Thursday, November 11, 2010

Chincoteague National Wildlife Refuge

After several days of roaming across the Atlantic Coast southern states, I ended my travels in Chincoteague, Virginia in early November. Now I find myself with thousands of images and wonder: Do I like to travel or photography better? I still have 63 gigabytes of Alaska images that I have not even look at. Maybe photography is the instigator to travel.
I used to visit Chincoteague in the early 1970’s when I started photographing birds but it has changed somehow for the worst and slightly for the better. In the old days one was not limited inside the park to specific roads as today but the roads were not all asphalted and one was not allowed to get off the vehicles. The town outside the park was just limited to the area around the bridge leading to the mainland and consisted of two main streets and one place to stay. Today all roads are asphalted with multitude of hotels and businesses catering to the tourists.
In the summer the beach is crowded with bathers but at this time of the year, the beaches are only visited by the migrating shore birds and a few fishermen. I noticed that the wildlife is easier to approach as they seem habituated to the presence of humans without been shot at. So despite the economic development, I would say that the wildlife has not been adversely affected yet.
I was rewarded during this visit with two new species of mammals that I have never seen before; the river otter above and the grey squirrel below. There were a couple of otters and these worked the shores of the ditches on both sides of the road leading to Maddox Boulevard. One of the otters captured an eel and ate it in plain view.
I ran into a gray fox squirrel while walking in the Woodland Trail, I was surprised as to their larger size and grey color. I saw wooden boxes in the trees along the trail and though that they were there for wood ducks nests, later on I found out they were for the squirrels. I also learned that they are about 300 squirrels in the island and it is a threatened species better known as the DELMARVA fox squirrels.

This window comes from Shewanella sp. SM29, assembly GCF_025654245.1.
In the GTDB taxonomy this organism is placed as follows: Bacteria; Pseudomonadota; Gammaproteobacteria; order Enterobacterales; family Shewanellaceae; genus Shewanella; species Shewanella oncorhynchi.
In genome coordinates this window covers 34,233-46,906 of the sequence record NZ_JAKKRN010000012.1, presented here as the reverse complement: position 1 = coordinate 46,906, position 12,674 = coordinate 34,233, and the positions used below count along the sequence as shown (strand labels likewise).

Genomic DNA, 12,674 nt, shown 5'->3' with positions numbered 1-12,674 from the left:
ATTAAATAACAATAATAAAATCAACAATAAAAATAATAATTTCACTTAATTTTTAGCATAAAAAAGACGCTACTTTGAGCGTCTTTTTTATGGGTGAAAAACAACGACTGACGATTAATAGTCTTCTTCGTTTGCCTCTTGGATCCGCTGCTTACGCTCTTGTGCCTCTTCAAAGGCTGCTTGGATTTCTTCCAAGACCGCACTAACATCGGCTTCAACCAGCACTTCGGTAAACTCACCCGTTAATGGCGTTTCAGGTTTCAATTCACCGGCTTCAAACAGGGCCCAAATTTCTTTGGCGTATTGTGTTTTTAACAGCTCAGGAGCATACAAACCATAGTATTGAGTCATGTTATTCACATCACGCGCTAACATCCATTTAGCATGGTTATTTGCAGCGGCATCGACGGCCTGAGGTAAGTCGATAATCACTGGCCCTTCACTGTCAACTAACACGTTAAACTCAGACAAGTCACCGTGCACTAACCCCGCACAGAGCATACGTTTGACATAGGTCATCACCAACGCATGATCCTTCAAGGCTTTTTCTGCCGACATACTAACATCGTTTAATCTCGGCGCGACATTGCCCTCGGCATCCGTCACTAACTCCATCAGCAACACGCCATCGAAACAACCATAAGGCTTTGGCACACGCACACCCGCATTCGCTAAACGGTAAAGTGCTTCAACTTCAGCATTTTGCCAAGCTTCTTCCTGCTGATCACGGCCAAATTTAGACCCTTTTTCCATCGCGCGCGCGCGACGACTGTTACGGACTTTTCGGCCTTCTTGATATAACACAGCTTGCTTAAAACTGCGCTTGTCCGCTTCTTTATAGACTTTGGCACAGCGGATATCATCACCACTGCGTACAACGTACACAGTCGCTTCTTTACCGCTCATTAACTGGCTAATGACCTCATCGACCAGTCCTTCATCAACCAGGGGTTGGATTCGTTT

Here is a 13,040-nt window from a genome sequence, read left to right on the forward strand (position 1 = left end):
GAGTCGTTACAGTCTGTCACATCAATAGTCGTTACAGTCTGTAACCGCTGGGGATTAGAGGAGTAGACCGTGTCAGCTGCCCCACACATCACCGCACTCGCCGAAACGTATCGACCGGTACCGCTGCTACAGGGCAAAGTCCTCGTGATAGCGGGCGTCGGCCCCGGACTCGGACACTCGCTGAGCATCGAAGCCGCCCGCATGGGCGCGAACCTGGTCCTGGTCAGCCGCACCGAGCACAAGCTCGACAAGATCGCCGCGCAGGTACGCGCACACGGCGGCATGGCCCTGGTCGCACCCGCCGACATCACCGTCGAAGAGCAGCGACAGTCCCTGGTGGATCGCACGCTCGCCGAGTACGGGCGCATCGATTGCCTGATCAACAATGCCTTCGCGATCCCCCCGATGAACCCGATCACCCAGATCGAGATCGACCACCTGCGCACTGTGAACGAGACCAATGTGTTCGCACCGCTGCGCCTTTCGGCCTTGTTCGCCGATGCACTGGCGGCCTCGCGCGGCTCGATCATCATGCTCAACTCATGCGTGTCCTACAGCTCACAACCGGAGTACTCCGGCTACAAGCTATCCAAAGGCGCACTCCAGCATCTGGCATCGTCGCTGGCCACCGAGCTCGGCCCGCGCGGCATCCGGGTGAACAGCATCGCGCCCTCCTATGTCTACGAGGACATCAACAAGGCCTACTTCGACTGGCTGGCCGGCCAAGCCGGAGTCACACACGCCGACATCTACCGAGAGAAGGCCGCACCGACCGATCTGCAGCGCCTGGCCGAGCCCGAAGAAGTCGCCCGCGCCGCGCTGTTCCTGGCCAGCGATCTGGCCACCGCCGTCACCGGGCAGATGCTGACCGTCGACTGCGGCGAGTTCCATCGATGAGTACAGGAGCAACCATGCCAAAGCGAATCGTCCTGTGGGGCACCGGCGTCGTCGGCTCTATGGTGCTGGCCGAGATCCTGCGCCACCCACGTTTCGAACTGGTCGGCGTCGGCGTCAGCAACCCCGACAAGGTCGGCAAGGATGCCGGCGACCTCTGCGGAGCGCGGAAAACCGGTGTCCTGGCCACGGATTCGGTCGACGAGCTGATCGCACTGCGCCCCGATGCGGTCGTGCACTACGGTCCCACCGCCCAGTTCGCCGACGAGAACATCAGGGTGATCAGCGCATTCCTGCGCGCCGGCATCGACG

Lots of migrant snow geese and other species spend the winter here; in the day I was there I saw an estimated 1200 geese in the ponds. What is unreal is that could approach these birds within 30 feet even though they are hunted as soon as they leave the boundaries of the park; is like if they know the difference between a shotgun and my telephoto lens. It is magnificent to listen to their calls while landing.
I ended the day with a White-tailed deer running across the Snow Goose Pool and started my 3 hours drive home.

6 comments:

SAPhotographs (Joan) said...

I am amazed at how quickly these animals and birds become "tame" or used to the presence of people. It does allow us to come up with some wonderful photographs. This looks like a beautiful place to go to Jose and I especially like the last pic of the deer running across the shallows.

Although we have otters here too, I have also not seen one in the wild so this must have been a great experience for you.

The quirrel does seem a whole lot bigger than the ones we have here and so different in color.

Looks like you had a great trip and well worth the three hour drive home.

Atanasio Fernández García said...

Hola Jose, unas imágenes excelentes; me encanta la de la garza con la cabeza invertida! Qué agradable es fotografiar las aves cuando sientes que no se sienten molestas por tu presencia. Yo creo que uno de los alicientes de viajar es poder hacer fotos de nuevas especies o de nuevos lugares, quizás porque nos hemos acostumbrado descubrir y conocer a través de nuestros objetivos. Un saludo!

cdt said...

Jose, this is a very nice post. I absolutely love the photograph of the deer running through the water. The lighting is beautiful and I love that you caught the reflection. Very cool.

jeannette said...

The deer - magnifique- if only for that pic, it was worth your trip:)

Anonymous said...

hermosos post y excelentes fotos José!el relato como siempre muy entretenido y bien acompañado por las imágenes
un abrazo
marianito "el profe"

Ken Conger Photography said...

Don Jose, the running deer image is exceptional! The tack sharp tern with the fish and otter with the eel are awesome images as well. Blue Skies.